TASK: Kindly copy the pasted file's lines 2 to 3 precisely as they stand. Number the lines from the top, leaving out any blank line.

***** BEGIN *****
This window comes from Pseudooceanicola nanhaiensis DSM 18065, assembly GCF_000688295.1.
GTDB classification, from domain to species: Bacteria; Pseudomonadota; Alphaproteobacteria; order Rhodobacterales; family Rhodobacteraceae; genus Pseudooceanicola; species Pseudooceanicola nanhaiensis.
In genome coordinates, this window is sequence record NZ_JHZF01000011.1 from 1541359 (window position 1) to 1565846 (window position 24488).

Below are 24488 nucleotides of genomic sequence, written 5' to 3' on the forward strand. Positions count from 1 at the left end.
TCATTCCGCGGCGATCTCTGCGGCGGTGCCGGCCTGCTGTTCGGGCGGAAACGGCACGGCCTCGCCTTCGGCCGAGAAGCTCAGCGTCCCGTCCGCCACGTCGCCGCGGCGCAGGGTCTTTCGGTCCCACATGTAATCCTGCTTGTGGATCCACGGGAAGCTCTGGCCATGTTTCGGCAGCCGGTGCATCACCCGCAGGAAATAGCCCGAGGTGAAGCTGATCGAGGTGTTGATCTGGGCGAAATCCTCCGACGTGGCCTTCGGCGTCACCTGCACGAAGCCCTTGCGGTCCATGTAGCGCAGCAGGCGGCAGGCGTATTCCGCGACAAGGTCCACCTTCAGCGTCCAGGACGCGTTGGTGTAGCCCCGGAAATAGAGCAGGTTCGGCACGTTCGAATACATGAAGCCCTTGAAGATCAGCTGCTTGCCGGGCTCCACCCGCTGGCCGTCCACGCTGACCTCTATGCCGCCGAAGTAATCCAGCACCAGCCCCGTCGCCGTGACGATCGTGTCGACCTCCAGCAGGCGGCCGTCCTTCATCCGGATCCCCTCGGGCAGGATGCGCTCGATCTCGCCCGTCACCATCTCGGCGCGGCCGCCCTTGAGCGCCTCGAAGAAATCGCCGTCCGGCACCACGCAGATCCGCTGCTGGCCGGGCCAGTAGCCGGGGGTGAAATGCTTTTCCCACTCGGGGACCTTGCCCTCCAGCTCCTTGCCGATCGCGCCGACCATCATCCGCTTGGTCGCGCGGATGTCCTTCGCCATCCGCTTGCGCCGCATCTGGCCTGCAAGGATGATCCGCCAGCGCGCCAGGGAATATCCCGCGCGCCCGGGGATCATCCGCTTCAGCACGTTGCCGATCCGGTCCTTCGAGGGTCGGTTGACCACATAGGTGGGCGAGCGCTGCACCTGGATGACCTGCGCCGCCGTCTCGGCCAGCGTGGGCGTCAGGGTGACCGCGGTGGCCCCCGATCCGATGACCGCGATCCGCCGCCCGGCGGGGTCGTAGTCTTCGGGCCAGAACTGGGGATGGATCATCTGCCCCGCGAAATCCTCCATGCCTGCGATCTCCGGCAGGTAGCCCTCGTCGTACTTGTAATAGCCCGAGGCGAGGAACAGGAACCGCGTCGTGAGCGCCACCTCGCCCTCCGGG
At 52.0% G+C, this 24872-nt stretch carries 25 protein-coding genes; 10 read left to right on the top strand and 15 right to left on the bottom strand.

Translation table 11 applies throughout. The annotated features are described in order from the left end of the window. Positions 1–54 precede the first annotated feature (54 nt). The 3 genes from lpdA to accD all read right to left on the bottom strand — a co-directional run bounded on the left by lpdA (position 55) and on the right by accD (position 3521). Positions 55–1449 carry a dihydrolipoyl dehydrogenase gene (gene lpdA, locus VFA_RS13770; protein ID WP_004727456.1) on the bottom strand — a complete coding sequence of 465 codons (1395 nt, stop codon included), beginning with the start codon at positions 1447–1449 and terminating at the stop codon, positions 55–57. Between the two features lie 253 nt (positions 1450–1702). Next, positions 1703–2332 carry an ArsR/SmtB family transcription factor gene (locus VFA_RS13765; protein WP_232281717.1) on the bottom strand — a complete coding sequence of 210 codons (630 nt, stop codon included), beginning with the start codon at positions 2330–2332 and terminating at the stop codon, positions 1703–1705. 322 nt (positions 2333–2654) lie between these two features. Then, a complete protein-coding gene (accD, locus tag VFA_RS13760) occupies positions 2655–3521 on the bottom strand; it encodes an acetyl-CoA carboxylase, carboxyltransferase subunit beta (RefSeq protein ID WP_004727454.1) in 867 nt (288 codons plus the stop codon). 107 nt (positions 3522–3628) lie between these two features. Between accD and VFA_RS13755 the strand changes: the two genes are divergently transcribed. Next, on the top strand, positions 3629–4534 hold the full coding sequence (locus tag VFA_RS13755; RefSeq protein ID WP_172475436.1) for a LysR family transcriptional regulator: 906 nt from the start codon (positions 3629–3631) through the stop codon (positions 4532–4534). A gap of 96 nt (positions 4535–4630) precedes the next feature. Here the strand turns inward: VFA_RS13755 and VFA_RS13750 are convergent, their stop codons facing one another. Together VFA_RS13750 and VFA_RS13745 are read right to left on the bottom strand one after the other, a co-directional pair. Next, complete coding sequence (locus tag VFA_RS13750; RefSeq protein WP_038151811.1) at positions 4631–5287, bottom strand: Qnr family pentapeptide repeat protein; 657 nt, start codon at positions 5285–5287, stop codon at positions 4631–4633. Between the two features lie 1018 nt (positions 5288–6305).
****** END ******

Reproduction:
GTDB classification, from domain to species: Bacteria; Pseudomonadota; Alphaproteobacteria; order Rhodobacterales; family Rhodobacteraceae; genus Pseudooceanicola; species Pseudooceanicola nanhaiensis.
In genome coordinates, this window is sequence record NZ_JHZF01000011.1 from 1541359 (window position 1) to 1565846 (window position 24488).